Optical Illusion: Does Buffalo's Surveillance System Make Our Streets Safer?
You've seen them. They're everywhere. The all-seeing eye blinking from up above, emitting a blue light every few-seconds at regular intervals. It's a surveillance system installed by the City of Buffalo and it's keeping a watchful eye on everything below it.
But who, exactly, is it watching?
Hint: it's not the criminals.
There may be less to the city's surveillance system than meets the eye.
The selling point of these expensive, high-end, security systems is that they will keep the streets safer and reduce crime. Politicians swear by it, and police chiefs stand by them. But is crime down as a result? Well, if the FBI, Forbes magazine, and the Huffington Post were to be believed, here in Buffalo, at least, the answer is a resounding no.
I'm hardly the first person to point out the lack of correlation that exists between surveillance systems installed by municipalities and a reduction in crime. You can find studies here, here and here.
Before proceeding, let's take the concept for a spin.
Your old problem is now your neighbor's problem.
Suppose that, after much pleading, a new surveillance camera is installed on your street corner. Suddenly, drug dealers vanish from the site and the corner is free from illicit activities now that the system is installed. Mission accomplished, right? Well, it depends on who you ask.
Were I a criminal and I was suddenly subject to the prying eyes of the government via a surveillance system keeping an eye on things from 30 feet up above, what options do I have?
Let's explore the options:
A.) Continue business as usual at the existing site alongside my new 24/7 companion.
B.) Close up shop and start a new venture.
C.) Move my business to a new location.
Chances are that a street-smart criminal would simply relocate down the street where there is no camera. Thus, "C" is likely their choice.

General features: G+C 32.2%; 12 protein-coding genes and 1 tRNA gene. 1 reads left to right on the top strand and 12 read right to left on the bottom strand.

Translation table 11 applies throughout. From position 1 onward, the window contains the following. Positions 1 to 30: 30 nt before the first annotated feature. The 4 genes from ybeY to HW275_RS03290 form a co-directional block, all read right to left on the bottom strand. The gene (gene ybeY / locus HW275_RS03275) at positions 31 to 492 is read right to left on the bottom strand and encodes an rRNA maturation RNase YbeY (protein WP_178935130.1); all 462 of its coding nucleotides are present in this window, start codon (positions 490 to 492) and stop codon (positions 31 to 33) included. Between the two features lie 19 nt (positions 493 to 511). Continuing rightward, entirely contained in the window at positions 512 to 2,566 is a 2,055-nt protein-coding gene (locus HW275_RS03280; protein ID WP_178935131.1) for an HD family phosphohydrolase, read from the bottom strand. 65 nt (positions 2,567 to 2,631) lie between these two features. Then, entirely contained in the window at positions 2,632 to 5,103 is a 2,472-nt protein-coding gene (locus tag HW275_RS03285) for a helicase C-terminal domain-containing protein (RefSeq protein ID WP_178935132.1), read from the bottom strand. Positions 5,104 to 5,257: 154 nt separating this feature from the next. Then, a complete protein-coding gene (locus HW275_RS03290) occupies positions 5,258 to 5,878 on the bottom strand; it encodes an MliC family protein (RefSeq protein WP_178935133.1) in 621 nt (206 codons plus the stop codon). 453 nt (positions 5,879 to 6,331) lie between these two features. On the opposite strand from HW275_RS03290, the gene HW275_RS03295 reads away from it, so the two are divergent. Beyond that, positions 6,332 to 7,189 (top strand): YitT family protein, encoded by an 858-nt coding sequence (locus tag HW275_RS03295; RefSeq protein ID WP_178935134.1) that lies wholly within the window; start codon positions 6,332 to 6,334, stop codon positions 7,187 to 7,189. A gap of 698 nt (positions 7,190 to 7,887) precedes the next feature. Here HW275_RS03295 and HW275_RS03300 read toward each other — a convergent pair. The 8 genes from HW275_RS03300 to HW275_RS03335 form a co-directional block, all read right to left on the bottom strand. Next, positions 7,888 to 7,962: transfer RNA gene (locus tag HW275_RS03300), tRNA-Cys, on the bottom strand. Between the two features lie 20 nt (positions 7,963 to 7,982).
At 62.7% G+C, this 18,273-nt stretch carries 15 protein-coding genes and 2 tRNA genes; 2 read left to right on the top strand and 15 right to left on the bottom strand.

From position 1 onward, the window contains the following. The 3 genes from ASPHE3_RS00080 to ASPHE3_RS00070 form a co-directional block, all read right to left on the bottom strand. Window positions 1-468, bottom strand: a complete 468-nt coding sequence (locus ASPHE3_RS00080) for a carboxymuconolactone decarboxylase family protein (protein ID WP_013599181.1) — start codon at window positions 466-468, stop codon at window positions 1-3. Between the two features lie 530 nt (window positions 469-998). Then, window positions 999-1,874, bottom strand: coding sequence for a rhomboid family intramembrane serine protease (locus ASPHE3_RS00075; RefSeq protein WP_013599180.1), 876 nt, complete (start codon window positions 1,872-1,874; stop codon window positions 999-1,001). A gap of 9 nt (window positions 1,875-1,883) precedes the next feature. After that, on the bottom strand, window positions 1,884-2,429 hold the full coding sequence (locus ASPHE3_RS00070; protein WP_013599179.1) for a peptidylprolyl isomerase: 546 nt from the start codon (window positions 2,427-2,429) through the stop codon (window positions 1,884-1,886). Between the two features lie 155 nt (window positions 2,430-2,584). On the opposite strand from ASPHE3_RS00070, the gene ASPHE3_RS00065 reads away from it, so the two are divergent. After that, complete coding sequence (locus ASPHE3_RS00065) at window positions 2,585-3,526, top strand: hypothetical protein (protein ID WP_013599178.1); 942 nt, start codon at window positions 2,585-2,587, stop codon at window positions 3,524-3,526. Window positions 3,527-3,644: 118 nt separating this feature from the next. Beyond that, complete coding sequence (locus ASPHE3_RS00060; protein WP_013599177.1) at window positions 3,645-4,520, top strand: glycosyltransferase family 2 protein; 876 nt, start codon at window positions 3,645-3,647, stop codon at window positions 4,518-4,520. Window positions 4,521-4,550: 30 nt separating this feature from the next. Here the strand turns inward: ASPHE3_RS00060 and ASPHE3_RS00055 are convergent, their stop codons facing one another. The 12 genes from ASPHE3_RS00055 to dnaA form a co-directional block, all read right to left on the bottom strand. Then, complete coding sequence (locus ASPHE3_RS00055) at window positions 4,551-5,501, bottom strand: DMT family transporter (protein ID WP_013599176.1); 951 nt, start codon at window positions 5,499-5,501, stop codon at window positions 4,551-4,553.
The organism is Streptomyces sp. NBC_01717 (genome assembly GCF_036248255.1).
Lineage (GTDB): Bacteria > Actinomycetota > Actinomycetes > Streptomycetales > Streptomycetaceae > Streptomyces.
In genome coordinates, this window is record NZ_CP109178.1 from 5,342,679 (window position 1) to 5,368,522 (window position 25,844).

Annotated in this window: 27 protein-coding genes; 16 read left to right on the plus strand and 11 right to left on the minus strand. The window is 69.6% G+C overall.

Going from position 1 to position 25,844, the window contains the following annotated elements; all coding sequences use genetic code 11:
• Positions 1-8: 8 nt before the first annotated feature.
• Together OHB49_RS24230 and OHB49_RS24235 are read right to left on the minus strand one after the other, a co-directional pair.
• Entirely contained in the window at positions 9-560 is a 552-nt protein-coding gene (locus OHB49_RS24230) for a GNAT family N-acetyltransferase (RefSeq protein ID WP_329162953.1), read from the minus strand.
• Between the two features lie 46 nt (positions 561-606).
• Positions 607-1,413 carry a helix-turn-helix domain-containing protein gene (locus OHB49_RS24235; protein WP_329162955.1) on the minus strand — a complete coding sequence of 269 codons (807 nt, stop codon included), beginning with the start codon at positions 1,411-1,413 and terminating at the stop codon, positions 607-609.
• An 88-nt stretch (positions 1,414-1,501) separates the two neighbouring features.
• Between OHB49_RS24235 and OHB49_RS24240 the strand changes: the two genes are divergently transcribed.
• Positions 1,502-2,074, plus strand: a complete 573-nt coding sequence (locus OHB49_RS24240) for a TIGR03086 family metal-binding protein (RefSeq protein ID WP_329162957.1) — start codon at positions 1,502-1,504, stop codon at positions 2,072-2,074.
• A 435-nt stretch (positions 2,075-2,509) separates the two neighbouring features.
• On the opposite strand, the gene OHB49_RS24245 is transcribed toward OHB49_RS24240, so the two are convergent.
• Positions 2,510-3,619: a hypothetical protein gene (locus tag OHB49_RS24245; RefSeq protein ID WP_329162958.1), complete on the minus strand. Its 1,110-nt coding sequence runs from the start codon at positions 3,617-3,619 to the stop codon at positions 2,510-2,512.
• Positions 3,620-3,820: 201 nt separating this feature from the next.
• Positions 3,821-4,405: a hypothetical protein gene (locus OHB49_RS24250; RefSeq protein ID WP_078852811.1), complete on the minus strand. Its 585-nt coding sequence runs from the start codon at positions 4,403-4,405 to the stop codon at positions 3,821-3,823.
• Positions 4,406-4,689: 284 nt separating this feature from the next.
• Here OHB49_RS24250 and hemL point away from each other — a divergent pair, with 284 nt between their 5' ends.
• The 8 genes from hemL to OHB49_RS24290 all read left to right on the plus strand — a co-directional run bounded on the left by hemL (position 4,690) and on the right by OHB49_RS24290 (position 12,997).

As a result, what you may find is that activities have now shifted from one corner to the next. This means that what was once your problem is now your neighbor's problem to deal with. While the site where transactions take place has changed, the activities themselves have not. It's back to business as usual just right down the street. In turn, it's not the criminal that's being watched. Only an empty corner.
Following this line of thinking, it stands to reason that crime has not been reduced as a result of installing a new camera system. Rather, it has shifted to a new location. But the problem remains.
Yes, I would "feel" safer with a blue light camera installed on my block. But will my neighbor down the street?
Who's watching the watchers?
Will violence continue to increase in Buffalo? Will rash shootings and homicides persist?
Recent headlines are not encouraging:
- Shooting incident ends on 33; victim later dies. - WGRZ, July 6, 2014
- Four Injured in Overnight Shooting. - WKBW, July 7, 2014
- Buffalo Police Investigate Two Sunday Shootings. - Time Warner Cable, July 7, 2014
- As summer begins, three die in separate Buffalo shootings. - The Buffalo News, June 23, 2014
- Man critically injured in shooting at William Street bar. - The Buffalo News, July 5, 2014
The next time we hear yet another politician trumpet the next $1 million purchase of a new "crime deterrent" system, all the while violence continues to skyrocket in the absence of true crime reform, consider the optics.
There are certainly better, more cost effective alternatives to deter crime.
Social Media Commentary.
I asked what your thoughts were on surveillance cameras in the city.
Below are some of your responses.